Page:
Above: Computer simulation of a retroviral protein interacting with a lipid membrane (image credit Milka Doktorova and Jill Hemman).
The interaction of a living cell with the outside world is mediated by a thin layer of lipids and associated proteins called the plasma membrane.
Just two lipid molecules thick, this oily sheet was long thought to be a simple barrier that protects a cell from its surroundings, providing structural integrity and enabling a regulated internal environment necessary for life's chemical reactions. However, new research is upending this simplistic viewpoint and replacing it with a more complicated one, in which the three-dimensional organization of hundreds of chemically distinct lipids and thousands of unique proteins plays an active role in the life of a cell.
As this new picture of membrane organization slowly comes into focus, a general consensus has emerged: within the outer leaflet of the mammalian plasma membrane, saturated lipids (including sphingomyelins) and cholesterol segregate from more disordered unsaturated lipids to form transient clusters, akin to tiny rafts floating in a vast sea. (The analogy is so compelling that the first researchers to clearly state and formalize this model for membrane organization called it the “lipid raft hypothesis”!) Now almost 20 years later, an abundance of biochemical evidence suggests a role for these microdomains in diverse membrane functions, both normal and pathological. For example, given the right external signal, rafts can be induced to coalesce into larger structures that in turn influence the lateral organization of transmembrane proteins, leading to changes in the internal chemistry of the cell. Our lab uses biophysical methods to understand how the different types of lipids found in cell membranes influence raft formation and properties such as composition, size, and morphology. Learn more about our research into rafts.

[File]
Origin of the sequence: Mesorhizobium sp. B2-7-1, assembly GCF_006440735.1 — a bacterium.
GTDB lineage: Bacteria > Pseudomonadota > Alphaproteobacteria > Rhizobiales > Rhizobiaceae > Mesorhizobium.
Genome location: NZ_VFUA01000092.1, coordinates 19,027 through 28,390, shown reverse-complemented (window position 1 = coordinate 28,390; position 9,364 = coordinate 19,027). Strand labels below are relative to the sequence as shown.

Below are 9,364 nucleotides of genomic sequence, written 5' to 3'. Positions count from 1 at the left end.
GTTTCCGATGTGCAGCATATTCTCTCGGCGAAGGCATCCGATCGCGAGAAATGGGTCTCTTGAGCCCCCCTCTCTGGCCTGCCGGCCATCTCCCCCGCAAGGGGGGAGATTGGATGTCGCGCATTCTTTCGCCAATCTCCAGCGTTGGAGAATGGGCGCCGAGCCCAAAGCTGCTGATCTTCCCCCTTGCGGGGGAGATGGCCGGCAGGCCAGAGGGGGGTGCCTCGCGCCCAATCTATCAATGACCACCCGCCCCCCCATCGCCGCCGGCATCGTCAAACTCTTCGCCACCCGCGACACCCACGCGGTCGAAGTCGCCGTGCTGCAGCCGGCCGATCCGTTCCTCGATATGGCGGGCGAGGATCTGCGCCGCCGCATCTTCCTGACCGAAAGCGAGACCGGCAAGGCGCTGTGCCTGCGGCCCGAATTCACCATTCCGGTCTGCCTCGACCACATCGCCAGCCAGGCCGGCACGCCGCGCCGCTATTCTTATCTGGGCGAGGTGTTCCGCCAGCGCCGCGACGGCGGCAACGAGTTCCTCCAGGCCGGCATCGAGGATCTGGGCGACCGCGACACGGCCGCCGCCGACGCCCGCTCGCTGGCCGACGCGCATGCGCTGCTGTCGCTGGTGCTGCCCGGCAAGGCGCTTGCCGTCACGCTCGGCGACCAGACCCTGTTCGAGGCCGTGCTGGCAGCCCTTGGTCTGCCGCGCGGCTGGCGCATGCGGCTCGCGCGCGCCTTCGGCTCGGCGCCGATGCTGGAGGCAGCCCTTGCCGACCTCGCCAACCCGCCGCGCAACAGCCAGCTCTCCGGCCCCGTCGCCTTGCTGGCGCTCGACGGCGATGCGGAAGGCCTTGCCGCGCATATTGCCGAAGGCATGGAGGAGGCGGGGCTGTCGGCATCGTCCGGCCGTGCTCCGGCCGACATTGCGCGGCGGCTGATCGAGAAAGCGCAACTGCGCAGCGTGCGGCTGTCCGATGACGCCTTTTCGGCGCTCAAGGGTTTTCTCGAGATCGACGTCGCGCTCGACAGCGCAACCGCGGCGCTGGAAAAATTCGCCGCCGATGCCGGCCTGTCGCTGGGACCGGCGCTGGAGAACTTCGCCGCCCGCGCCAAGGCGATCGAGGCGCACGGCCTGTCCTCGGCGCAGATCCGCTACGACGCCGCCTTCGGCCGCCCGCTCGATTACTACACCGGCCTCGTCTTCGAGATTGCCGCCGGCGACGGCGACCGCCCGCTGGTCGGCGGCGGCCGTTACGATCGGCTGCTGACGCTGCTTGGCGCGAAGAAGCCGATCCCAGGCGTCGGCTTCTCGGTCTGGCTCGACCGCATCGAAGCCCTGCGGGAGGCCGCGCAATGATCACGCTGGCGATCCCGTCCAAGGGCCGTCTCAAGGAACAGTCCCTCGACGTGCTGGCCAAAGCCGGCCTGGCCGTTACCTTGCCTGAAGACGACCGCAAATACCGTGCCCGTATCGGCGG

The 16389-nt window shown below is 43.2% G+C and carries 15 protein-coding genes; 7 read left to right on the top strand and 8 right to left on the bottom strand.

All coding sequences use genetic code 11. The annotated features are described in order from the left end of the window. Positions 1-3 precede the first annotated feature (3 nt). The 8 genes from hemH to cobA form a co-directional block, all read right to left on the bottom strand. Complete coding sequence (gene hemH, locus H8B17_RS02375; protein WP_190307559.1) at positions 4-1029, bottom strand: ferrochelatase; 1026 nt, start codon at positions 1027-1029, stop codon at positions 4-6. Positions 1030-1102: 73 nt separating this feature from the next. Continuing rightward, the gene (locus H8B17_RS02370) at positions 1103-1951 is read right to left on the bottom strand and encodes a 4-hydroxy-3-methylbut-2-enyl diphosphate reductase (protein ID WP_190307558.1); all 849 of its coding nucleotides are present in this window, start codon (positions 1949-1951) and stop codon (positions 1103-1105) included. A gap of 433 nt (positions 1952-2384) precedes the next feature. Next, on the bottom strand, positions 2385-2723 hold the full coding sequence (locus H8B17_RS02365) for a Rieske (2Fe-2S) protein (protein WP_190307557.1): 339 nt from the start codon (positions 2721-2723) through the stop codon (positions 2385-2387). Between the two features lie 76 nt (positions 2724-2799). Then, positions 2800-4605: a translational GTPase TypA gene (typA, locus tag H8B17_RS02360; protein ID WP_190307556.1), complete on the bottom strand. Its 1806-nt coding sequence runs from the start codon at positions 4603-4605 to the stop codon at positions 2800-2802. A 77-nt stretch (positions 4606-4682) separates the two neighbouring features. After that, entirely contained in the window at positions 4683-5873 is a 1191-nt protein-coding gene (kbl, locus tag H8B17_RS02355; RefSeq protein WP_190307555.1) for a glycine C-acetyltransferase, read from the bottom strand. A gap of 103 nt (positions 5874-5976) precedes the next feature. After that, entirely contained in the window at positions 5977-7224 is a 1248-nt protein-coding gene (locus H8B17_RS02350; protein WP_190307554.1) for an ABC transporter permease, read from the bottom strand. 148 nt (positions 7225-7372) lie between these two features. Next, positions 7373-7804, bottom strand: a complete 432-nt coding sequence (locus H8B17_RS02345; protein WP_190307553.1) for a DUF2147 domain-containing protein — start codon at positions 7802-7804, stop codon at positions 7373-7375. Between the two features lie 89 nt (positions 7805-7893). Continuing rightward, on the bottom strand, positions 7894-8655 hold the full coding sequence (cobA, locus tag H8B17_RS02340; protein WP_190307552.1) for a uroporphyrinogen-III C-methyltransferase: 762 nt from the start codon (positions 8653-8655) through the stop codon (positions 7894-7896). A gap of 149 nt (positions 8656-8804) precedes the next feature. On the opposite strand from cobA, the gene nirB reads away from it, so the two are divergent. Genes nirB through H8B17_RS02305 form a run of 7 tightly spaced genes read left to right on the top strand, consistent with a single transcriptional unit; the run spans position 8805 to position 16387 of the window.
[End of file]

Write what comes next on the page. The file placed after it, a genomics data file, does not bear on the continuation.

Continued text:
Orthogonal to the in-plane plasma membrane structure, cells constantly work to sort different classes of lipids between the inner and outer halves of the bilayer, resulting in two leaflets with different physical and chemical properties. It is not clear how a healthy cell utilizes this asymmetry in its normal life, but valuable energy is used to maintain it, and disruption of the asymmetry rapidly leads to cell death by phagocytosis. Despite intense interest, the fundamental principles underlying communication between leaflets of different composition remain elusive. Learn more about our efforts to prepare asymmetric model membranes and measure their structure.